3) Continuous Delivery (CD)
Next up we have Continuous Delivery (CD) which needs CI to function and aims to always have software in a releasable or deployable state. CD builds on the unit tests completed in CI and automates additional user acceptance tests (and more) and packages the software so that if the team are ready to deploy it, they can. Benefits of CD include:
- Accelerated Time to Market
- Building the Right Product
- Improved Productivity and Efficiency
- Reliable Releases
- Improved Product Quality
- Improved Customer Satisfaction
You can read more about our customer Hiscox's award winning Continuous Delivery project here.
4) Continuous Testing
Organisations doing CI/CD will already have automated parts of their testing as described above - but is this Continuous Testing? As organisations embrace Agile and become more iterative in their approach to software development, delivery and deployment, traditional methods of testing, which rely heavily on manual testing and automated GUI tests that require frequent updating, cannot keep pace. Even after more automation is added to the existing test process, managers still lack adequate insight into the level of risk associated with an application at any given point in time. Understanding these risks is critical for making the rapid go/no go decisions involved in Continuous Delivery processes and the tests developed must be appropriate for the levels of risk the business is willing to take. This is true DevOps - bringing the business in early and often and understanding and supporting the functional and non-functional requirements.
This is 'shifting left': testing begins early and is executed continuously so that application risks are exposed soon after they are introduced. This reduces the time and effort that needs to be spent finding and fixing defects. As a result, it is possible to increase the speed and frequency at which quality software (software that meets expectations for an acceptable level of risk) is delivered, as well as decrease technical debt.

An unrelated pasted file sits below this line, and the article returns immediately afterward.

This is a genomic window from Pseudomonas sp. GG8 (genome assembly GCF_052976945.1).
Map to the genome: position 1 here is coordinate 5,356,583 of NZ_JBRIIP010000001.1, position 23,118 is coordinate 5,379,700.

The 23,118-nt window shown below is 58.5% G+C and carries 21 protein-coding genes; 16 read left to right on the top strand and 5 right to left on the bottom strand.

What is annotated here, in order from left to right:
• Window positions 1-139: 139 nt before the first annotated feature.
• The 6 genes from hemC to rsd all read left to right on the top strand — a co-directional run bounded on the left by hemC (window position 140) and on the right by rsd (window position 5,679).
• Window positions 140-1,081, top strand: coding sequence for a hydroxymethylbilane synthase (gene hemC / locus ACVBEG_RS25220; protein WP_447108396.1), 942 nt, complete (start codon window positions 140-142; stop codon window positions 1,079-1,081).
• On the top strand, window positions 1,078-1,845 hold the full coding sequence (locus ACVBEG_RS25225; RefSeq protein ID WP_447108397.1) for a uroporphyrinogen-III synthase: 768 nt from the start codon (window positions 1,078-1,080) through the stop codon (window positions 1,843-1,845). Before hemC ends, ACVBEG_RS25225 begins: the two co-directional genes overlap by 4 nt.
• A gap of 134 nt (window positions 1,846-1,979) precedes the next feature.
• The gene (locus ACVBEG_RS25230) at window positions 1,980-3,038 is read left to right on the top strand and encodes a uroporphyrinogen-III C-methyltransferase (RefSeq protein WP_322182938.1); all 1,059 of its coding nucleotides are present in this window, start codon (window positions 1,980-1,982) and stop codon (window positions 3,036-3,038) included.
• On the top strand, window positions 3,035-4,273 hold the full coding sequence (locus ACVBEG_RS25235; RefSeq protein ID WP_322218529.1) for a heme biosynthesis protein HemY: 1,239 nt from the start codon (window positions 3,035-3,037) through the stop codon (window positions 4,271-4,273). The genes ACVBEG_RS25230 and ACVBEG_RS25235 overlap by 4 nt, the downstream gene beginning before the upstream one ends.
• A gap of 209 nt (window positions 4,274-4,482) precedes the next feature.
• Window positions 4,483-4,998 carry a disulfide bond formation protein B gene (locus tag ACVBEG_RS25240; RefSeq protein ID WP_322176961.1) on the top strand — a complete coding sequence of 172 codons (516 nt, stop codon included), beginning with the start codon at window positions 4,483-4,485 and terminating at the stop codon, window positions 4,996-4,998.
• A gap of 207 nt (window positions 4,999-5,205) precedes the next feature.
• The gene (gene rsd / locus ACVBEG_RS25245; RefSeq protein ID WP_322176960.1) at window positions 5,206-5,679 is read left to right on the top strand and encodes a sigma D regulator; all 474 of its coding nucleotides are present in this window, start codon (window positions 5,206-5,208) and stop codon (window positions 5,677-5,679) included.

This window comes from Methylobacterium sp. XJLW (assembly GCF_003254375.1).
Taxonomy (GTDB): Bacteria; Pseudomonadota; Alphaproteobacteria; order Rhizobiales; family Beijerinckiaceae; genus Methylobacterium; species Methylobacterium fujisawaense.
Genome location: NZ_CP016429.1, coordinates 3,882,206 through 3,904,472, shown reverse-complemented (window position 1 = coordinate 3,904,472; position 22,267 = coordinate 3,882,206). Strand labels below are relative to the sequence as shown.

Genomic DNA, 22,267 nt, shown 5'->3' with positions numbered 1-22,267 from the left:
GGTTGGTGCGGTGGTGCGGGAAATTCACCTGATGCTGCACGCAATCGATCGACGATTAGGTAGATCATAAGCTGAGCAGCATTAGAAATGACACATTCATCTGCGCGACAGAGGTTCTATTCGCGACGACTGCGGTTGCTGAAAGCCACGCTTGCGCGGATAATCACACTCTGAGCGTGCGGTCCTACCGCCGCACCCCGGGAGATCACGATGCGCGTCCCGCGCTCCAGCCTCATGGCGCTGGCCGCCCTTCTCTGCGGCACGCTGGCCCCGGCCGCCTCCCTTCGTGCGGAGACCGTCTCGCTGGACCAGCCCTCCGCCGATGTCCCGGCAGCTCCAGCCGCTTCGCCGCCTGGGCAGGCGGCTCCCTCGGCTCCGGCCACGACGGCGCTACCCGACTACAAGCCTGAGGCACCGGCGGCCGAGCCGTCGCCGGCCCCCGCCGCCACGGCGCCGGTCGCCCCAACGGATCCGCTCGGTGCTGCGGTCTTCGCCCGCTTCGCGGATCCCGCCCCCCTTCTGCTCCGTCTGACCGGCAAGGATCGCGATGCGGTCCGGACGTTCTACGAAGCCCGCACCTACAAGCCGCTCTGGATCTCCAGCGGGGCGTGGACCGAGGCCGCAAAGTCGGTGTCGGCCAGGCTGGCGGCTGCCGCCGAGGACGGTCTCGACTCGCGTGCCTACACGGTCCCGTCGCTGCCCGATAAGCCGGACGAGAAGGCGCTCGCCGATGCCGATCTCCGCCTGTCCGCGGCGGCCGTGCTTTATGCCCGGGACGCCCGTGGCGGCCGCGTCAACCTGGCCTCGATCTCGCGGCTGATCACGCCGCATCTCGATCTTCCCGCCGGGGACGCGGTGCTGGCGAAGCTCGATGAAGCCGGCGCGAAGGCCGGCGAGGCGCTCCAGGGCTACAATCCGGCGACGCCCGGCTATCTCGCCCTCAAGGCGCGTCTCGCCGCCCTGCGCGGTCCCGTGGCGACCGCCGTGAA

5) Continuous Deployment (Should we call this CDep?)
Continuous Deployment automates the last step in the deployment pipeline to the live or production environment and means that every change is automatically deployed to production - these is no manual step or 'button push' here. Continuous deployment is the goal of most companies that are not constrained by regulatory or other requirements. There are business cases in which IT must wait for a feature to go live, making continuous deployment impractical. While application feature toggles solve many of those cases, they don’t work in every case - and neither does every organisation have the ability to feature toggle today in any case. You can use scripts to automate the deployment but over time you will probably find these become complex and unreliable and may want to consider using a deployment/application release automation tool. This discipline allows us to achieve two specific DevOps goals:
- Release/Deploy on-demand
- Make the process 'like breathing' - nice, huh?
6) Continuous Measurement